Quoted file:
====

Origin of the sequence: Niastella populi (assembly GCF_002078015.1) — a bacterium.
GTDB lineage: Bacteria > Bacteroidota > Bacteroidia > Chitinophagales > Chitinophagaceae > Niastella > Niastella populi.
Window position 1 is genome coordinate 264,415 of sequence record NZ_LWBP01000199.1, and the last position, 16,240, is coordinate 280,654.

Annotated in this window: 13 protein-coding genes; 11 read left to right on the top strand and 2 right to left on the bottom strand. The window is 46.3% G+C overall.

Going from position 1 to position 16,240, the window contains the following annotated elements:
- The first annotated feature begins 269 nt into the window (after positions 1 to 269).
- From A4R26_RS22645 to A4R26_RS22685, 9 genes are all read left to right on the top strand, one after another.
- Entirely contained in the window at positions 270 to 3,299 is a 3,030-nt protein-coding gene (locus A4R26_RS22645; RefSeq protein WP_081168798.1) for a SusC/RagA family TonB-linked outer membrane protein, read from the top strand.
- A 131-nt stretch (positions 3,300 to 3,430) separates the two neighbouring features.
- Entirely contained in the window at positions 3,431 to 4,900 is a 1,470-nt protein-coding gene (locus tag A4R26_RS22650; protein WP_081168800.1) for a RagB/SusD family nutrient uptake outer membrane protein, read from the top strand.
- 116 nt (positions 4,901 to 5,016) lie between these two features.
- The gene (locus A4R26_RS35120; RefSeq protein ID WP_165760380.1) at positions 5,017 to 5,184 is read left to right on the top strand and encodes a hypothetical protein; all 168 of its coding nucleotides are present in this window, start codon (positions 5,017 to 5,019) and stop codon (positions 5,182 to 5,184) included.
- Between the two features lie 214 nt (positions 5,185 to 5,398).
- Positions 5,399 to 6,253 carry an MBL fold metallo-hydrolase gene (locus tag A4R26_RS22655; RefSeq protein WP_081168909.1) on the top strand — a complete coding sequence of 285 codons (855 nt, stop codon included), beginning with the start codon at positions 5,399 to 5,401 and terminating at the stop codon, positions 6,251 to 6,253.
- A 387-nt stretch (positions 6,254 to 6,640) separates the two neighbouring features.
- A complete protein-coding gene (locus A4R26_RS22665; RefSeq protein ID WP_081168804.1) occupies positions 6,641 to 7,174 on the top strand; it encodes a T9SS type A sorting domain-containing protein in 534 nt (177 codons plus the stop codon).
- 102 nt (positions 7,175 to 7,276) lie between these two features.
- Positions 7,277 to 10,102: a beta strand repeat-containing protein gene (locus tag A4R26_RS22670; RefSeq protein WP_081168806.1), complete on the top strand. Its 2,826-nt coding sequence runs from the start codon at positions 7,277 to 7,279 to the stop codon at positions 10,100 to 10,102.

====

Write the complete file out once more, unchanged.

Origin of the sequence: Niastella populi (assembly GCF_002078015.1) — a bacterium.
GTDB lineage: Bacteria > Bacteroidota > Bacteroidia > Chitinophagales > Chitinophagaceae > Niastella > Niastella populi.
Window position 1 is genome coordinate 264,415 of sequence record NZ_LWBP01000199.1, and the last position, 16,240, is coordinate 280,654.

Annotated in this window: 13 protein-coding genes; 11 read left to right on the top strand and 2 right to left on the bottom strand. The window is 46.3% G+C overall.

Going from position 1 to position 16,240, the window contains the following annotated elements:
- The first annotated feature begins 269 nt into the window (after positions 1 to 269).
- From A4R26_RS22645 to A4R26_RS22685, 9 genes are all read left to right on the top strand, one after another.
- Entirely contained in the window at positions 270 to 3,299 is a 3,030-nt protein-coding gene (locus A4R26_RS22645; RefSeq protein WP_081168798.1) for a SusC/RagA family TonB-linked outer membrane protein, read from the top strand.
- A 131-nt stretch (positions 3,300 to 3,430) separates the two neighbouring features.
- Entirely contained in the window at positions 3,431 to 4,900 is a 1,470-nt protein-coding gene (locus tag A4R26_RS22650; protein WP_081168800.1) for a RagB/SusD family nutrient uptake outer membrane protein, read from the top strand.
- 116 nt (positions 4,901 to 5,016) lie between these two features.
- The gene (locus A4R26_RS35120; RefSeq protein ID WP_165760380.1) at positions 5,017 to 5,184 is read left to right on the top strand and encodes a hypothetical protein; all 168 of its coding nucleotides are present in this window, start codon (positions 5,017 to 5,019) and stop codon (positions 5,182 to 5,184) included.
- Between the two features lie 214 nt (positions 5,185 to 5,398).
- Positions 5,399 to 6,253 carry an MBL fold metallo-hydrolase gene (locus tag A4R26_RS22655; RefSeq protein WP_081168909.1) on the top strand — a complete coding sequence of 285 codons (855 nt, stop codon included), beginning with the start codon at positions 5,399 to 5,401 and terminating at the stop codon, positions 6,251 to 6,253.
- A 387-nt stretch (positions 6,254 to 6,640) separates the two neighbouring features.
- A complete protein-coding gene (locus A4R26_RS22665; RefSeq protein ID WP_081168804.1) occupies positions 6,641 to 7,174 on the top strand; it encodes a T9SS type A sorting domain-containing protein in 534 nt (177 codons plus the stop codon).
- 102 nt (positions 7,175 to 7,276) lie between these two features.
- Positions 7,277 to 10,102: a beta strand repeat-containing protein gene (locus tag A4R26_RS22670; RefSeq protein WP_081168806.1), complete on the top strand. Its 2,826-nt coding sequence runs from the start codon at positions 7,277 to 7,279 to the stop codon at positions 10,100 to 10,102.